On the Road in Southern France

Every good road trip has a few detours along the way and our Mediterranean adventure was no exception.  We drove from Barcelona to Andorra to Marseille, and then all the way back to Barcelona in one very busy week.  Here are few of the places we got to see along the way.

1. Saint-Guilhem-le-Désert

We arrived at the fully preserved medieval village of Saint-Guilhem-le-Désert under somewhat stressful circumstances.  There was no parking to be found in the town’s only lot, so we had to drive back out of the village and find a spot along the side of a winding, mountainous road.  Just as we started to hike back into town, the sky began to rain.  Nevertheless, we walked back into the village to explore its mysterious and quaint maze of stone buildings.

IMG_6594 copy
Saint-Guilhem-le-Désert

Saint-Guilhem-le-Désert was named for a combination of its monastery, which was established by Saint Guilem in 806, and for the uninhabited valley it in which it was built.  The land surrounding the village is now occupied by vineyards that sprawl out beneath craggy hills.  A river lined by towering cliffs runs past the town, and is a popular destination for kayaking, and a nearby cave offers adventure tours, but Saint-Guilhem-le-Désert remains as a reminder of the valley’s history.  The narrow streets now contain shops and restaurants, but the abbey is still preserved in its historical state.

IMG_6581 copy
Saint-Guilhem-le-Désert

When we arrived in town we all scattered to explore, shop, and in my case look for secluded passages to photograph.  We reconvened for a late lunch, then trodded back out of town as the sun finally broke through the heavy cloud cover that had been shrouding us all day.  We took one last look at the beautiful village as the sun gleamed against its stone architecture.

IMG_6677 copy
Saint-Guilhem-le-Désert

On our way back to the car we stopped to check out a crumbling stone tower alongside the Hérault River.

IMG_6706 copy
The tower near Saint-Guilhem-le-Désert

2. La Jasse Castel

Next we stopped at La Jasse Castel, a local vineyard near Saint-Guilhem-le-Désert, for a wine tasting.  We were greeted by the owner of the estate, Pascale Rivière.  She was extremely friendly and enthusiastic about her work, and she taught us a lot about how to properly taste wines.

I was particular to a floral white called El Abanico, but I felt like I appreciated the flavor of all of the wines more than I usually do.  I had never really let a wine sit on my palette before and it was interesting to see how the flavor changed when I let it sit on my tongue for more time.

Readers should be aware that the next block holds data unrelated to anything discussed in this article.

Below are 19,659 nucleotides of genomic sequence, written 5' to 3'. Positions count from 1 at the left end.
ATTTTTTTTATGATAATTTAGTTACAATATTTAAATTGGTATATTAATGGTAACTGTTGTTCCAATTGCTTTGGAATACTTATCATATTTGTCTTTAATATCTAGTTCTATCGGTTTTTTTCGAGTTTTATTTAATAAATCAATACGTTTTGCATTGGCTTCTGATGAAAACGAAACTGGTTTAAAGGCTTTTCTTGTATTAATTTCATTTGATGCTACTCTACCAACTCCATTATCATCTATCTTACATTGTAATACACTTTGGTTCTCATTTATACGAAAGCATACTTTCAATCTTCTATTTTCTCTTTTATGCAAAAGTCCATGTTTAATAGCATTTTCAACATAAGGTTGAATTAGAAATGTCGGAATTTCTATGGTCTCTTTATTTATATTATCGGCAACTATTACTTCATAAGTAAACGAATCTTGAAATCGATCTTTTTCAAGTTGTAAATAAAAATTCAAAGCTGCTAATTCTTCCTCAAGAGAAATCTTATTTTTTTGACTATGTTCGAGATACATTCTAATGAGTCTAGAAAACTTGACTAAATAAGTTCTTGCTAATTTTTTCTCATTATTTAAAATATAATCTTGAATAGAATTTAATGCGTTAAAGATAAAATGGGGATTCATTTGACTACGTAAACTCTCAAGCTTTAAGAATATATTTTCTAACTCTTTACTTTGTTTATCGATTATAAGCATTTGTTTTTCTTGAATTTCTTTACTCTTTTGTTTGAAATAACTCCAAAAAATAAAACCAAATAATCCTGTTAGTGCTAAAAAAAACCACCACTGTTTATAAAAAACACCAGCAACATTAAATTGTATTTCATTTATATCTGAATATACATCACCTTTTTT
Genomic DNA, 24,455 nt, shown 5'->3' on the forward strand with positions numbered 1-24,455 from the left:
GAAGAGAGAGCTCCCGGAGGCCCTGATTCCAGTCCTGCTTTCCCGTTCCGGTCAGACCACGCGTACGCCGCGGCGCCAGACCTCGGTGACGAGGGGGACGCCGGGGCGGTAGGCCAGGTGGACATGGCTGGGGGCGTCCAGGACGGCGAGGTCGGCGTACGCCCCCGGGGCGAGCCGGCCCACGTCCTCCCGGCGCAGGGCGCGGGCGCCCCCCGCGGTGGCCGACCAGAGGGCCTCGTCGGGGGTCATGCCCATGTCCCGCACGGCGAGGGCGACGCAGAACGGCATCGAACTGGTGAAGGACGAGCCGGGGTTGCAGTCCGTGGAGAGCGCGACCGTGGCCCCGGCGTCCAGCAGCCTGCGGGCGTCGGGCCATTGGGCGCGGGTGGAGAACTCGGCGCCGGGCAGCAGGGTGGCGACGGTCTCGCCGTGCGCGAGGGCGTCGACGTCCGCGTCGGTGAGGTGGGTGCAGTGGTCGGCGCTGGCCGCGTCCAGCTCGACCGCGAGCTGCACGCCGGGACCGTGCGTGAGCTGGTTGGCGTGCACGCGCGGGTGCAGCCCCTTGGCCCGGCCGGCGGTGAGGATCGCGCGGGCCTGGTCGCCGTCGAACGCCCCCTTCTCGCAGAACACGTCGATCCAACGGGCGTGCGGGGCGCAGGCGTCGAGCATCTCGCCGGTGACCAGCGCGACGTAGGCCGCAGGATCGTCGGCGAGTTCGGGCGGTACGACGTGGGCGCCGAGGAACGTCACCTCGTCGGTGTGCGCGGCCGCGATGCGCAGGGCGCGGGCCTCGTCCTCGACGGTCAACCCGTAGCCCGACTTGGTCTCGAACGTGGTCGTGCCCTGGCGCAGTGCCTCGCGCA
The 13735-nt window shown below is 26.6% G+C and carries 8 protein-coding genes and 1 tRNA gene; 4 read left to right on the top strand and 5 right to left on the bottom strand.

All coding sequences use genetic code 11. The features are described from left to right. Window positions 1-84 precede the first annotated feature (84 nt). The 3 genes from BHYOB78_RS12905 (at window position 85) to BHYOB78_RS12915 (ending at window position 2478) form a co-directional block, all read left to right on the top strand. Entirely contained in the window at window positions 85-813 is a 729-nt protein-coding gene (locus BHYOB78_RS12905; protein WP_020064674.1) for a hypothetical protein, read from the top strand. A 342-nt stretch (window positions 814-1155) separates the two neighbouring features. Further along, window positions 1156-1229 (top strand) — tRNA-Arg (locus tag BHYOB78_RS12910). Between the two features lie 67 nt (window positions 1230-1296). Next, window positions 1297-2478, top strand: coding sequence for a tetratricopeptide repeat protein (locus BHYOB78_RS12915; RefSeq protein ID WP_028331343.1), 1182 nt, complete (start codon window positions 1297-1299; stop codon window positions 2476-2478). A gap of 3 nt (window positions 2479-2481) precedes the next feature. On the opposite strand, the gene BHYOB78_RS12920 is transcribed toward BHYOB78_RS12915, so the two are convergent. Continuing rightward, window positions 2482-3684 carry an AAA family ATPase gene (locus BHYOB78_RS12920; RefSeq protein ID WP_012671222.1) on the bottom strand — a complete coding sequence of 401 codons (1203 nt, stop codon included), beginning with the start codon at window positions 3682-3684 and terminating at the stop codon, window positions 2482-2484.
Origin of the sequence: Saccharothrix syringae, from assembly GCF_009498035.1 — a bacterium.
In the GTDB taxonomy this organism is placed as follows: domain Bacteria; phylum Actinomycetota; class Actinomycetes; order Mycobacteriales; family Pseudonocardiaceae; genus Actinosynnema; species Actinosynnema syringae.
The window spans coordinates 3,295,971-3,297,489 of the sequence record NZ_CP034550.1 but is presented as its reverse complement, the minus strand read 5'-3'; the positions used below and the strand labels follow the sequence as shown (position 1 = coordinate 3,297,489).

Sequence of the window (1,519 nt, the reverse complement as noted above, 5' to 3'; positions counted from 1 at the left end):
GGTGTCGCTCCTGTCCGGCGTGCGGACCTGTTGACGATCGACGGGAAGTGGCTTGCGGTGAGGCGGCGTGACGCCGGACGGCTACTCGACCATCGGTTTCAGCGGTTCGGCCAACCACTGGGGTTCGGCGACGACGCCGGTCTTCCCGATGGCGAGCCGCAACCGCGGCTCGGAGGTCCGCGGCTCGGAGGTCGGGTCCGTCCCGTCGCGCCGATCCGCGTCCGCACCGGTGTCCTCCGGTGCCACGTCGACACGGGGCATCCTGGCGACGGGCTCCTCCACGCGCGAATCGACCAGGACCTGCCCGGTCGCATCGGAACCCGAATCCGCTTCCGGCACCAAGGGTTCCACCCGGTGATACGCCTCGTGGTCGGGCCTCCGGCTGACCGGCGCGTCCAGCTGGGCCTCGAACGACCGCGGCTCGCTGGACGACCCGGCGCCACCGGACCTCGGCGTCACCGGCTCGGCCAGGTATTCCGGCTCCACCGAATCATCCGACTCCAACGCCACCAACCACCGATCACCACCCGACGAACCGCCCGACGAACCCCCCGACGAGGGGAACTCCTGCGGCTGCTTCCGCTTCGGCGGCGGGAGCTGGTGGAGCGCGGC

IMG_6719 copy
Grape vines at La Jasse Castel

3. Basilique Notre-Dame de la Garde

A couple of days later we stopped at a cathedral called Notre-Dame de la Garde on our way out of Marseille.  This basilica sat on top of a tall hill that overlooked the city and the Mediterranean, and we arrived to a softly colored sunrise as we prepared to drive back to Barcelona.

marseilles copy
Marseille

Notre-Dame de la Garde is the best known symbol of Marseille and offers views that are as beautiful as the church itself.

IMG_6940 copy
Marseille

Inside, Notre-Dame de la Garde was different from any of the other cathedrals we had visited.  It had a festive design with a bold striped pattern and gilded elements.  Little boats hung in strings from the ceiling, and intricate mosaics adorned the walls.

IMG_6928 copy
Inside Notre-Dame de la Garde

Our visit made for a lovely start to a long day of driving.

4. Château de Flaugergues

The final stop on our French road trip was at the Château de Flaugergues, an estate that was constructed by a French aristocrat starting in the 1690’s.  The Château, which is still occupied by a family today, is open for garden tours and wine tastings, and more limited house tours.  It was midday by the time we arrived and the day had become oppressively hot and humid.  That didn’t stop us from leaving the comfort of our air conditioned cars to visit the mansion’s gardens and do a wine tasting.

We started with the wine tasting, which was much less in-depth than the one we’d done at La Jasse Castel.  Then we wandered into the garden of the historic estate.  The main garden consisted of hedges that were pruned to perfection.  Just as we entered the grounds, a couple of children opened a third floor window and released a large toy airplane that gently glided through the air until it crashed into a cedar hedge near us.

IMG_6969 copy
Château de Flaugergues

The afternoon was dead quiet as we strolled onto the Château’s lavish patio and then into a larger garden on the side of the building.  There we found a bamboo forest, and many other interesting types of trees including a cork tree and a young sequoia.  We also found a playful cat and spent a lot of time watching him pounce on leaves and chase lizards through the forest.

Eventually we were exhausted from being out in the heat so we retreated to our cars and got back on the road.  More adventures were yet to come, and we were happy to have made the most of our travel days.

 

 

Leave a Reply

Fill in your details below or click an icon to log in:

WordPress.com Logo

You are commenting using your WordPress.com account. Log Out /  Change )

Google photo

You are commenting using your Google account. Log Out /  Change )

Twitter picture

You are commenting using your Twitter account. Log Out /  Change )

Facebook photo

You are commenting using your Facebook account. Log Out /  Change )

Connecting to %s